Chapter 37: Day Three of Four

Salt, it was a smell that the people had grown accustomed to in a particular part of the Godvildian Empire. Carried through the winds past fortified walls, it left its mark on armour and weapons alike. In the books, the world identified the place as Raskas – a port city built atop the ashes of the Great War, founded a little after its conclusion. It had grown to become a hub for trade, facilitating the flow of valuable cargo, and also a target for several invasions. But with the sea to its back and an army dedicated to its protection, not many had managed to impregnate the well-defended city.

General Conatus stared into the sea over the thought. It mattered to him, to have been part of the city’s history, its growth. He lowered his head in remembrance, observing the waves beneath the city walls – a form of natural defence, fierce against the approach of ships. He then turned to understand the depth of his reinforcements, an army from the capital of the Godvildian Empire; it added to his forces, now five-thousand strong. But in terms of numbers alone, Raskas paled in comparison to the Relictan threat in front it. With a deep breath, Conatus almost trailed into closer observation of the enemy when something distracted him from the task.

On instinct, several soldiers covered their ears to protect against the sound of thunder and neighs. It blanketed the city of Raskas, the shadow of a beast-drawn vehicle blessed to lightning. At the sight, Conatus commanded the clearance of a path for the chariot, allowing for an effortless descent to an open space within city walls. As Raskas calmed from the arrival, the winds shifted without suspicion, bearing the essence of liquid aeter. It wrapped the Godvildian General in an embrace, an aura that propelled feet from ground.

General Conatus navigated towards the chariot, now earth-bound, and led its movement – with a handful of soldiers – to the barricades. Once stationary, he opened the door and helped his daughter disembark from the vehicle. He watched another follow in her footsteps, absent any form of emotion and with an aura shrouded in mystery.

“Well met, Half-Lord Gale,” greeted Conatus, smiling as he did. “It’s an honour to have you serve by my side against the Relictan threat; to be honest, I’ve always been appreciative of young talent.”

“Ser Zane speaks highly of you, General Conatus,” said Gale, with a nod. “The honour should be mine.”

Conatus averted his eyes to the rest of his soldiers; he dissipated his aura entirely, faced with the unease from those present – most under command from the mark of the shield. With a shrug, he lowered body and bent his knee to the visitor in front of him.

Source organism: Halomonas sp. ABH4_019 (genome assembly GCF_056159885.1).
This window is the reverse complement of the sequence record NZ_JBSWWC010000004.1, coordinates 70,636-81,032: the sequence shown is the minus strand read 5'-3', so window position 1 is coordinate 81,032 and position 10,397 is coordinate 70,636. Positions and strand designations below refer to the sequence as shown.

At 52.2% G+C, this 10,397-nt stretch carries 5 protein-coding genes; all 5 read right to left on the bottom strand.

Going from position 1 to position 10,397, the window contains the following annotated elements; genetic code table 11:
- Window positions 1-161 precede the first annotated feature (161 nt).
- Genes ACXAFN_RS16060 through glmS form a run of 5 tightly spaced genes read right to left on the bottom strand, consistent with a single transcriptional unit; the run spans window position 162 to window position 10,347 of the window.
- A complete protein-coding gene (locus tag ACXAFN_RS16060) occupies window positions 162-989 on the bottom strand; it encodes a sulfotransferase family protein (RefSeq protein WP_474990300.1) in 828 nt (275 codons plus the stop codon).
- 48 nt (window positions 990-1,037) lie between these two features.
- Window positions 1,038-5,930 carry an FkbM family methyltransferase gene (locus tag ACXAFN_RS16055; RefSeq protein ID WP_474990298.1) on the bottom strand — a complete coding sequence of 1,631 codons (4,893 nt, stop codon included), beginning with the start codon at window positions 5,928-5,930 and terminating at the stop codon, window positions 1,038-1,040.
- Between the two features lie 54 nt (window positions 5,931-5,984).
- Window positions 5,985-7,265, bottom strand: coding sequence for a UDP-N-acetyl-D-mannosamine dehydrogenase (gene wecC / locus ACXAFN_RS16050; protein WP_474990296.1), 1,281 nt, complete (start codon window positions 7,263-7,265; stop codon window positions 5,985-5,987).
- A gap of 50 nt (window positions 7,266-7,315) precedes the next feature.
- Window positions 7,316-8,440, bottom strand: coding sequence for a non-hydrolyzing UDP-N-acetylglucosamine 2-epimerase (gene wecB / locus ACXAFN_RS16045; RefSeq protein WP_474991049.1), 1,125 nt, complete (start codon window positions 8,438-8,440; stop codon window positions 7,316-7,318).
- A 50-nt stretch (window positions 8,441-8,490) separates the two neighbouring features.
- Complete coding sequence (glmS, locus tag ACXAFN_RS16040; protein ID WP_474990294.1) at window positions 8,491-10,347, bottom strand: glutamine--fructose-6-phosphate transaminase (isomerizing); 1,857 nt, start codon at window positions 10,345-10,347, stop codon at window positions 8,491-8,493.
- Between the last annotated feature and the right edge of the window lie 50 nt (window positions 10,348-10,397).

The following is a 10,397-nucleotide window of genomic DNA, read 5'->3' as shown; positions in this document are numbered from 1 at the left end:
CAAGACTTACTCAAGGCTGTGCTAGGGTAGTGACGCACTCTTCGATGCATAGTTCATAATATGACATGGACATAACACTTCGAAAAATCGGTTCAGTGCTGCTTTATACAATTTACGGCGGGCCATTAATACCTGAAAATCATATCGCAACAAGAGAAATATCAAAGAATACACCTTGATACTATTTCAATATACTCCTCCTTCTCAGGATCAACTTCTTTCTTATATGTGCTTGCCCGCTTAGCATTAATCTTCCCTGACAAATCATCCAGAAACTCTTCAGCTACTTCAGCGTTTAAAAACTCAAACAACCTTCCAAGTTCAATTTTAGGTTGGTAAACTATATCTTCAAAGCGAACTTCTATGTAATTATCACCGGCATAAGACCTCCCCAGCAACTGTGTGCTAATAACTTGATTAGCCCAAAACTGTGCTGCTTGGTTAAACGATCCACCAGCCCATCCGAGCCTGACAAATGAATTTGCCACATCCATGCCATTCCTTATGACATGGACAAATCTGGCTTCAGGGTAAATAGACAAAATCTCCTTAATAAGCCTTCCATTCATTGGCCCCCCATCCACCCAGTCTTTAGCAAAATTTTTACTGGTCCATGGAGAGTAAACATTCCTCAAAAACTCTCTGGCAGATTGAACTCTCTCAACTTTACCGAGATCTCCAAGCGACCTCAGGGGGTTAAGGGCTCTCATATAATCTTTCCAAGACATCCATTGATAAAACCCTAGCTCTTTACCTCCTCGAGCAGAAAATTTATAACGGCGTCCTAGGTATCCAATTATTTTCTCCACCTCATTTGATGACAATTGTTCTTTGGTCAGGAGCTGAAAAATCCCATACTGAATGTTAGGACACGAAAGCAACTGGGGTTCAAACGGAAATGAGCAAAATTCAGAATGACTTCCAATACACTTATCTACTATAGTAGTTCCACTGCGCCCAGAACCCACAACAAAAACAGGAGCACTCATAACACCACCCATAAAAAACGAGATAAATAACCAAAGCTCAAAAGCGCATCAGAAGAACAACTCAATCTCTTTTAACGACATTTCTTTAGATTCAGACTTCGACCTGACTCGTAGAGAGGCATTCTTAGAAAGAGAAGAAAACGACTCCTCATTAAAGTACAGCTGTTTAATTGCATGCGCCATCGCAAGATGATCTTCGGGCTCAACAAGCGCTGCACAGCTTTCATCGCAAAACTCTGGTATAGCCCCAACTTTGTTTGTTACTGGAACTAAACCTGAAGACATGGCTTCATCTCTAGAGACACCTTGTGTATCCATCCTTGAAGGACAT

“General, what are you doing?” asked Gale, taken aback from the gesture. “We are meant to lead together; I apologize for any gap in communication on the matter!”

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Conatus moved his eyes to assess the state of his soldiers once more; they appeared hesitant, and yet layered in an aura of moderate calm. He sighed at the sight of his daughter masked in an expression of disgust. It didn’t appeal to her, his approach.

“You needn’t apologize, Half-Lord,” said Conatus. “I’m not sure the soldiers here understand the rank you hold presently; it’s a little hard for me as well, but I do know of the story from a couple of years ago. You may have changed in appearance, but how can I not bow to the person that bought our lord time enough for victory at the Bridge of Souls – Slayer of the Elder Dragon, Hero of the Bridge.”

With the information open to public ears, General Conatus noticed a remarkable change in his soldiers’ demeanour. Their expressions eased to respect, enough to bend the knee – the same as their commanding officer.

“We welcome your arrival, Half-Lord!” said the soldiers, in unison.

General Conatus lowered his head further, a smile hidden amidst an expression of calm. He caught Augustine relent to the flow of fate he had set in motion as well; it eased his heart.

“Well, that settles it then,” said General Conatus, standing upright. “How about we return to the matter of Raskas? I believe we’ve delayed it long enough.”

***